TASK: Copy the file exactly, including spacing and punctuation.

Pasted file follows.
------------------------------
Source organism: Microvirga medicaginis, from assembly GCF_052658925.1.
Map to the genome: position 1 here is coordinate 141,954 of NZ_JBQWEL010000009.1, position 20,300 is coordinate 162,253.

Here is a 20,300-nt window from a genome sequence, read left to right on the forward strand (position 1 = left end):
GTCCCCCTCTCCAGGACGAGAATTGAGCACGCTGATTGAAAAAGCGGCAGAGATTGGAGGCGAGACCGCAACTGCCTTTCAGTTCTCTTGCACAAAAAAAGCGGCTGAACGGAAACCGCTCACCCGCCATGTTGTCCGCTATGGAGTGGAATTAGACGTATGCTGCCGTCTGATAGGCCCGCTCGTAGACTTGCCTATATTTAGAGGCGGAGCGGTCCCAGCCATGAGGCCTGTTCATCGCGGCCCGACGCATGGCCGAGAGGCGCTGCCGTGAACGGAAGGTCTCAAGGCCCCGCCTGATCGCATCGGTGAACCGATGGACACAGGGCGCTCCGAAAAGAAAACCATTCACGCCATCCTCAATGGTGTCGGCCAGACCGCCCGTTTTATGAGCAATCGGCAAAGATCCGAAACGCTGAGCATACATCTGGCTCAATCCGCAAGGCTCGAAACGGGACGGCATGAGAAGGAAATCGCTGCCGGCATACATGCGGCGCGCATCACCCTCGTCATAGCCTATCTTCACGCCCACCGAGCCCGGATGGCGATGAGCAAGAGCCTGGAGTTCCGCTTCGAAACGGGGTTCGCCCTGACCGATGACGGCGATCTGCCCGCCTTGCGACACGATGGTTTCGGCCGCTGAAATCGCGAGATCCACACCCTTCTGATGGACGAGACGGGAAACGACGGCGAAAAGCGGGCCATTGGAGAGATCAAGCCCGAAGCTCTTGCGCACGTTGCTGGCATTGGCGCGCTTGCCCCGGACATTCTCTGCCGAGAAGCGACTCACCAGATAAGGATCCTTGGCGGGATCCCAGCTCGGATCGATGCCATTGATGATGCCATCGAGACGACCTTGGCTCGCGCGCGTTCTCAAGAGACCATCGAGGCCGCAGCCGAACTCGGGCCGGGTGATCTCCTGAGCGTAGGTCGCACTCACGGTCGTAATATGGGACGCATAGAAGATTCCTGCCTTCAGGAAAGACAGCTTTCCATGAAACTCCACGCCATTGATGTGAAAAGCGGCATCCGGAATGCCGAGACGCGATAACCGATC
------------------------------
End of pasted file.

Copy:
Source organism: Microvirga medicaginis, from assembly GCF_052658925.1.
Map to the genome: position 1 here is coordinate 141,954 of NZ_JBQWEL010000009.1, position 20,300 is coordinate 162,253.

Here is a 20,300-nt window from a genome sequence, read left to right on the forward strand (position 1 = left end):
GTCCCCCTCTCCAGGACGAGAATTGAGCACGCTGATTGAAAAAGCGGCAGAGATTGGAGGCGAGACCGCAACTGCCTTTCAGTTCTCTTGCACAAAAAAAGCGGCTGAACGGAAACCGCTCACCCGCCATGTTGTCCGCTATGGAGTGGAATTAGACGTATGCTGCCGTCTGATAGGCCCGCTCGTAGACTTGCCTATATTTAGAGGCGGAGCGGTCCCAGCCATGAGGCCTGTTCATCGCGGCCCGACGCATGGCCGAGAGGCGCTGCCGTGAACGGAAGGTCTCAAGGCCCCGCCTGATCGCATCGGTGAACCGATGGACACAGGGCGCTCCGAAAAGAAAACCATTCACGCCATCCTCAATGGTGTCGGCCAGACCGCCCGTTTTATGAGCAATCGGCAAAGATCCGAAACGCTGAGCATACATCTGGCTCAATCCGCAAGGCTCGAAACGGGACGGCATGAGAAGGAAATCGCTGCCGGCATACATGCGGCGCGCATCACCCTCGTCATAGCCTATCTTCACGCCCACCGAGCCCGGATGGCGATGAGCAAGAGCCTGGAGTTCCGCTTCGAAACGGGGTTCGCCCTGACCGATGACGGCGATCTGCCCGCCTTGCGACACGATGGTTTCGGCCGCTGAAATCGCGAGATCCACACCCTTCTGATGGACGAGACGGGAAACGACGGCGAAAAGCGGGCCATTGGAGAGATCAAGCCCGAAGCTCTTGCGCACGTTGCTGGCATTGGCGCGCTTGCCCCGGACATTCTCTGCCGAGAAGCGACTCACCAGATAAGGATCCTTGGCGGGATCCCAGCTCGGATCGATGCCATTGATGATGCCATCGAGACGACCTTGGCTCGCGCGCGTTCTCAAGAGACCATCGAGGCCGCAGCCGAACTCGGGCCGGGTGATCTCCTGAGCGTAGGTCGCACTCACGGTCGTAATATGGGACGCATAGAAGATTCCTGCCTTCAGGAAAGACAGCTTTCCATGAAACTCCACGCCATTGATGTGAAAAGCGGCATCCGGAATGCCGAGACGCGATAACCGATC